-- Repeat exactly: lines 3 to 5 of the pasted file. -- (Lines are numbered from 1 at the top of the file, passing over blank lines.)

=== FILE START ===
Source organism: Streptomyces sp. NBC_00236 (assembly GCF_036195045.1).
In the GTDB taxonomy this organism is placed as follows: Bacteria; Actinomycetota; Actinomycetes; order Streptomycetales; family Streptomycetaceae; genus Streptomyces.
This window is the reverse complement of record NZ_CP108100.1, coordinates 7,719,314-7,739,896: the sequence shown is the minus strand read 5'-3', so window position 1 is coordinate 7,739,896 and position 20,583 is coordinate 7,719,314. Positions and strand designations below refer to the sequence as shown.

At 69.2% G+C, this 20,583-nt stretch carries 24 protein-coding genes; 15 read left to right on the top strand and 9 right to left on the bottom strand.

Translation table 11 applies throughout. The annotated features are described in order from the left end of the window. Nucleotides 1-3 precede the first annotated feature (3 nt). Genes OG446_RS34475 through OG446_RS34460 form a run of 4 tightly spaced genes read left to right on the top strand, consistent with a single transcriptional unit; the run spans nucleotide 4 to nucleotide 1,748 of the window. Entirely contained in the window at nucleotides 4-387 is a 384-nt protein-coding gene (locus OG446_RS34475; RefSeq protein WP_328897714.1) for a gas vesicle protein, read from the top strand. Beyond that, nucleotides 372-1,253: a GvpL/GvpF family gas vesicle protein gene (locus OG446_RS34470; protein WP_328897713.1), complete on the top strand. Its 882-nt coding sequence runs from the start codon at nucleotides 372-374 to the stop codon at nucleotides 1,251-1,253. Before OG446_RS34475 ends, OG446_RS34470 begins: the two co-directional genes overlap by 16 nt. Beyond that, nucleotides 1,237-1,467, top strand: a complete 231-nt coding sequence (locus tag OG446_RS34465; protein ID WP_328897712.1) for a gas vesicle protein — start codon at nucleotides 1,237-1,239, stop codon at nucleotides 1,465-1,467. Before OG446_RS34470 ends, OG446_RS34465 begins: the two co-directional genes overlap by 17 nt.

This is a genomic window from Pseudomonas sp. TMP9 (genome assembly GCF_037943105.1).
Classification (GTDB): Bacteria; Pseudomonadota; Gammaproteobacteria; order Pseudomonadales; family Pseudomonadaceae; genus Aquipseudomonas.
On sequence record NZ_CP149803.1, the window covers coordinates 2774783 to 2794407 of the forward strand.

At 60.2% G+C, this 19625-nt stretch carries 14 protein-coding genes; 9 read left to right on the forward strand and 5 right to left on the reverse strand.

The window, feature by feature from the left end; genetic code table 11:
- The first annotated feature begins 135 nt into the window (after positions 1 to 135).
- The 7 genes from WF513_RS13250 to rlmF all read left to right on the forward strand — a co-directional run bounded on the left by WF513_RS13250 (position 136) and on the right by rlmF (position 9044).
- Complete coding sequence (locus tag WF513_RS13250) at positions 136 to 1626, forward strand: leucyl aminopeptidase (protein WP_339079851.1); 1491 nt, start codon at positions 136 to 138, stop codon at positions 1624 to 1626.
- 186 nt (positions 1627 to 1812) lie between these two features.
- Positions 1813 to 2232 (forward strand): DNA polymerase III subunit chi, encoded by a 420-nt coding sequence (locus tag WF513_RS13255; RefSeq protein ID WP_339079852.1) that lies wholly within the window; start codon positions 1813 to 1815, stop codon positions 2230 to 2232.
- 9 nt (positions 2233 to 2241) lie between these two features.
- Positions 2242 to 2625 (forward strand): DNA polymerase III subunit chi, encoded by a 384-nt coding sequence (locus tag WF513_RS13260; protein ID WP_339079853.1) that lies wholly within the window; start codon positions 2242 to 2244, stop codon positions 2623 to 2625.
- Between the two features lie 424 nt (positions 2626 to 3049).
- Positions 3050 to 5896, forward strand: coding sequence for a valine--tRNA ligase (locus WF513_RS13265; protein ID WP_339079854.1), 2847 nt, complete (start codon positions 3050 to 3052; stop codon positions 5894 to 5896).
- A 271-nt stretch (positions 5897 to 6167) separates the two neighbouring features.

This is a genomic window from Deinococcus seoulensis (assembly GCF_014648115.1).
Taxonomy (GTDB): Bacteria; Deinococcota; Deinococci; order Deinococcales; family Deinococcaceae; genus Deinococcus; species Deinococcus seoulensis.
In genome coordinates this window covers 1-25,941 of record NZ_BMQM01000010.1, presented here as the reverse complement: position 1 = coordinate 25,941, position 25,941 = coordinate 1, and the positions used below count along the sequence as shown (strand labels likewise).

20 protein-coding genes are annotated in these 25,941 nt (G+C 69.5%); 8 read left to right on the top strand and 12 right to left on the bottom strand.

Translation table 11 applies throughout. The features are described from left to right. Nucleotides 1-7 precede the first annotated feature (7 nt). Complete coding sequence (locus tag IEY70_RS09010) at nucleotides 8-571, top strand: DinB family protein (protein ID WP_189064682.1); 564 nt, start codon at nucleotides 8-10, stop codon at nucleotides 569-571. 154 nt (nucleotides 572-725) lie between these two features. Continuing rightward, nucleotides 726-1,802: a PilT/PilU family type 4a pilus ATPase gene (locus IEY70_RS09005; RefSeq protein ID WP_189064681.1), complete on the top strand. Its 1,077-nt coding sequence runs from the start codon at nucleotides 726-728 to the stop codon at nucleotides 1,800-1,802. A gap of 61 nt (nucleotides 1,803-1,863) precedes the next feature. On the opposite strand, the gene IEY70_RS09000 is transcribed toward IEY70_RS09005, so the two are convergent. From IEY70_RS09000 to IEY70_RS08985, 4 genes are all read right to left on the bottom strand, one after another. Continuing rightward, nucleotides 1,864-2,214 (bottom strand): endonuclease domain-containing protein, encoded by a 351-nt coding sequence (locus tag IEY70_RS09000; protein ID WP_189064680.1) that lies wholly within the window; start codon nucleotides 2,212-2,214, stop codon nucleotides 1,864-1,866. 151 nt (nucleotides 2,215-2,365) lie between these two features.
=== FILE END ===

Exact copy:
This window is the reverse complement of record NZ_CP108100.1, coordinates 7,719,314-7,739,896: the sequence shown is the minus strand read 5'-3', so window position 1 is coordinate 7,739,896 and position 20,583 is coordinate 7,719,314. Positions and strand designations below refer to the sequence as shown.

At 69.2% G+C, this 20,583-nt stretch carries 24 protein-coding genes; 15 read left to right on the top strand and 9 right to left on the bottom strand.

Translation table 11 applies throughout. The annotated features are described in order from the left end of the window. Nucleotides 1-3 precede the first annotated feature (3 nt). Genes OG446_RS34475 through OG446_RS34460 form a run of 4 tightly spaced genes read left to right on the top strand, consistent with a single transcriptional unit; the run spans nucleotide 4 to nucleotide 1,748 of the window. Entirely contained in the window at nucleotides 4-387 is a 384-nt protein-coding gene (locus OG446_RS34475; RefSeq protein WP_328897714.1) for a gas vesicle protein, read from the top strand. Beyond that, nucleotides 372-1,253: a GvpL/GvpF family gas vesicle protein gene (locus OG446_RS34470; protein WP_328897713.1), complete on the top strand. Its 882-nt coding sequence runs from the start codon at nucleotides 372-374 to the stop codon at nucleotides 1,251-1,253. Before OG446_RS34475 ends, OG446_RS34470 begins: the two co-directional genes overlap by 16 nt. Beyond that, nucleotides 1,237-1,467, top strand: a complete 231-nt coding sequence (locus tag OG446_RS34465; protein ID WP_328897712.1) for a gas vesicle protein — start codon at nucleotides 1,237-1,239, stop codon at nucleotides 1,465-1,467. Before OG446_RS34470 ends, OG446_RS34465 begins: the two co-directional genes overlap by 17 nt.